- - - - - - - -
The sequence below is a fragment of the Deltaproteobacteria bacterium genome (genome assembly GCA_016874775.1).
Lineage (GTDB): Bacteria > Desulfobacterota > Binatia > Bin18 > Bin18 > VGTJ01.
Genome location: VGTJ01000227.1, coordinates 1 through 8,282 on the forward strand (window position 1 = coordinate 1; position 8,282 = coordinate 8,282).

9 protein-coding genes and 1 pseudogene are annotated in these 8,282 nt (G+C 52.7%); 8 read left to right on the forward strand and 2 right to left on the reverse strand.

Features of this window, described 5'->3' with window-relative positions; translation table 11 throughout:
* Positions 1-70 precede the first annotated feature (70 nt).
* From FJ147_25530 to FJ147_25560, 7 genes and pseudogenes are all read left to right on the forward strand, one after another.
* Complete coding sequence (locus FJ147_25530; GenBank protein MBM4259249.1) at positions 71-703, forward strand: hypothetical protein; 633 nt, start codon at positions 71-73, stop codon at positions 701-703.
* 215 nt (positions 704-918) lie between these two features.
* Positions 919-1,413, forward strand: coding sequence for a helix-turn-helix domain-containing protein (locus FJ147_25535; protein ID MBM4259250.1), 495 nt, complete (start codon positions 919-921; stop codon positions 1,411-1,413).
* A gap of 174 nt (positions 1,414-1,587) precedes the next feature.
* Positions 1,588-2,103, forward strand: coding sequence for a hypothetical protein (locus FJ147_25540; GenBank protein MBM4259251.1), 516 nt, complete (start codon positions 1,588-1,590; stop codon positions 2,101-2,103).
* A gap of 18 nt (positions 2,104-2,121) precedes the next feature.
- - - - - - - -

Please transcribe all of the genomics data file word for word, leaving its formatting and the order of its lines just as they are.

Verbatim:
The sequence below is a fragment of the Deltaproteobacteria bacterium genome (genome assembly GCA_016874775.1).
Lineage (GTDB): Bacteria > Desulfobacterota > Binatia > Bin18 > Bin18 > VGTJ01.
Genome location: VGTJ01000227.1, coordinates 1 through 8,282 on the forward strand (window position 1 = coordinate 1; position 8,282 = coordinate 8,282).

9 protein-coding genes and 1 pseudogene are annotated in these 8,282 nt (G+C 52.7%); 8 read left to right on the forward strand and 2 right to left on the reverse strand.

Features of this window, described 5'->3' with window-relative positions; translation table 11 throughout:
* Positions 1-70 precede the first annotated feature (70 nt).
* From FJ147_25530 to FJ147_25560, 7 genes and pseudogenes are all read left to right on the forward strand, one after another.
* Complete coding sequence (locus FJ147_25530; GenBank protein MBM4259249.1) at positions 71-703, forward strand: hypothetical protein; 633 nt, start codon at positions 71-73, stop codon at positions 701-703.
* 215 nt (positions 704-918) lie between these two features.
* Positions 919-1,413, forward strand: coding sequence for a helix-turn-helix domain-containing protein (locus FJ147_25535; protein ID MBM4259250.1), 495 nt, complete (start codon positions 919-921; stop codon positions 1,411-1,413).
* A gap of 174 nt (positions 1,414-1,587) precedes the next feature.
* Positions 1,588-2,103, forward strand: coding sequence for a hypothetical protein (locus FJ147_25540; GenBank protein MBM4259251.1), 516 nt, complete (start codon positions 1,588-1,590; stop codon positions 2,101-2,103).
* A gap of 18 nt (positions 2,104-2,121) precedes the next feature.